So that explains the aches and pains...
Periods are one of the great nuisances of life as a woman. The cramps, the moods, the spots. The underwear wreckage, the loo visits, the topping up of tampons. We could do without it all, frankly. As if all that wasn't enough, women have started reporting that they sometimes get flu-like symptoms in the week leading up to their period. The chills, nausea, fatigue, weakness, sweats, aches and pains we get ahead of the main event has been fittingly dubbed "period flu".
This "period flu" on top of our actual menstruation can amount to a rough couple of weeks out of every month. It can masquerade as a stomach bug (tummy trouble like diarrhoea and nausea), or head colds (like splitting headaches and general achiness).
In an interview with Brit + Co, Nieca Goldberg, the medical director of NYU Langone’s Joan H. Tisch Center for Women’s Health, explained: “Hormonal changes prior to your period can cause a range of symptoms," including "fatigue, abdominal cramping, bloating, back pains, and other body aches.”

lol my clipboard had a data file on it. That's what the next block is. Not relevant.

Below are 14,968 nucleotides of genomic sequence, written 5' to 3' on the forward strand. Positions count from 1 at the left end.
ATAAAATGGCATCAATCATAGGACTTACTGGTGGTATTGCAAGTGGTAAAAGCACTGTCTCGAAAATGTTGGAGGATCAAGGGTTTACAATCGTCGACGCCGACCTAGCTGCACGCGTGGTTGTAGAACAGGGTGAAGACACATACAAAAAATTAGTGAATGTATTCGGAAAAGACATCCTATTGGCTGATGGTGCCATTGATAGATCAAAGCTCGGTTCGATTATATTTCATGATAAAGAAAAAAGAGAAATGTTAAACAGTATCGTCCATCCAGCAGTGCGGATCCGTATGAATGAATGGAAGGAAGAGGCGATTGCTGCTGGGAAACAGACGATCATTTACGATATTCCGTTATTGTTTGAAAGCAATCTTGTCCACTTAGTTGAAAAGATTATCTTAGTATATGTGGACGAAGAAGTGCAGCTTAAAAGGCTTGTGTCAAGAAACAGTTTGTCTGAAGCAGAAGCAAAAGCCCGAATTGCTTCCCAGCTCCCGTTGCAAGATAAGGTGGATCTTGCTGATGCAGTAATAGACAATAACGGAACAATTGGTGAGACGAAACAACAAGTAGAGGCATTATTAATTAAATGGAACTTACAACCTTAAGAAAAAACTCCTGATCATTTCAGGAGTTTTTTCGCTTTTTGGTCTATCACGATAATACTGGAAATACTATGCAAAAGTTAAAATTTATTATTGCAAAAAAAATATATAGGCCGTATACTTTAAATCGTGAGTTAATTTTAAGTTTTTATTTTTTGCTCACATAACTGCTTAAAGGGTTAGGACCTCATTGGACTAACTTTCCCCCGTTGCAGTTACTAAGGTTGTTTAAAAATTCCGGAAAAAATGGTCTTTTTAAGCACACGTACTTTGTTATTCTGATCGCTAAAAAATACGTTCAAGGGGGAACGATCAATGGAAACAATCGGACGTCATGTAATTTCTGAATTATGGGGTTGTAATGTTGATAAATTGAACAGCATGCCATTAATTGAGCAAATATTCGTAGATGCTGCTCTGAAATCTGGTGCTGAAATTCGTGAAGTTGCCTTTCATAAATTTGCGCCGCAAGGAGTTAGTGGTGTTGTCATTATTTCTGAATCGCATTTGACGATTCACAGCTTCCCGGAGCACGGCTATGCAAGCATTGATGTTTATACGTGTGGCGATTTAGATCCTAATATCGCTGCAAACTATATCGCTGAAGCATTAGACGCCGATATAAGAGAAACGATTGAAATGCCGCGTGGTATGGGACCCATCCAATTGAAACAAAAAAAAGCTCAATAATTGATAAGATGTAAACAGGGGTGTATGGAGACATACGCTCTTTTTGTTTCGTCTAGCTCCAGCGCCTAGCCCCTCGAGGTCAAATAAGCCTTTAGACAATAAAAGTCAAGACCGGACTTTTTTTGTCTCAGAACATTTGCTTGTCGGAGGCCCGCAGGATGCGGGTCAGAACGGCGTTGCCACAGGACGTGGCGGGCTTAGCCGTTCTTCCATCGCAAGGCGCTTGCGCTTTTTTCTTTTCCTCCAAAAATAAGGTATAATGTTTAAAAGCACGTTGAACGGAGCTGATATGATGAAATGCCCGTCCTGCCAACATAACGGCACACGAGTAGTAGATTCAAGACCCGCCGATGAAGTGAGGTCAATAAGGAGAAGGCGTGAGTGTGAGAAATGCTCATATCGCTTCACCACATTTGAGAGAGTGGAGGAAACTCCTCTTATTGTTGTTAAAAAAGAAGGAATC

It's your oestrogen levels declining that does it, she says. It's also thanks to prostaglandins, which are hormones released before your period starts to help dislodge your uterine lining. That process can cause some unpleasant symptoms, like diarrhoea, nausea, vomiting and general achiness. The sorts of things you might mistake for being full-on sick.
"Women may feel like they are experiencing mood swings, heightened anxiety, irritability, bloating, tension, trouble concentrating, food cravings and depression before their period," Dr. Adeeti Gupta, founder of Walk In GYN Care, told Bustle. "Before your period, estrogen levels and progesterone levels can fluctuate suddenly instead of slowly, which is why headaches, nausea and flu-like symptoms may appear."
It's worth saying, of course, that you can absolutely get the flu or some other illness while you're on your period, so if you're feeling truly disgusting at that time, you should think about going to the doctor. It's possible it's what we call "period flu", but it could also just be the straight-up normal flu. We all reach for the over-the-counter painkillers to relieve period symptoms, but you might need a little extra attention from the doctor if you feel like it could be more than your period.
Written by Bianca London.
This article originally appeared on Glamour UK.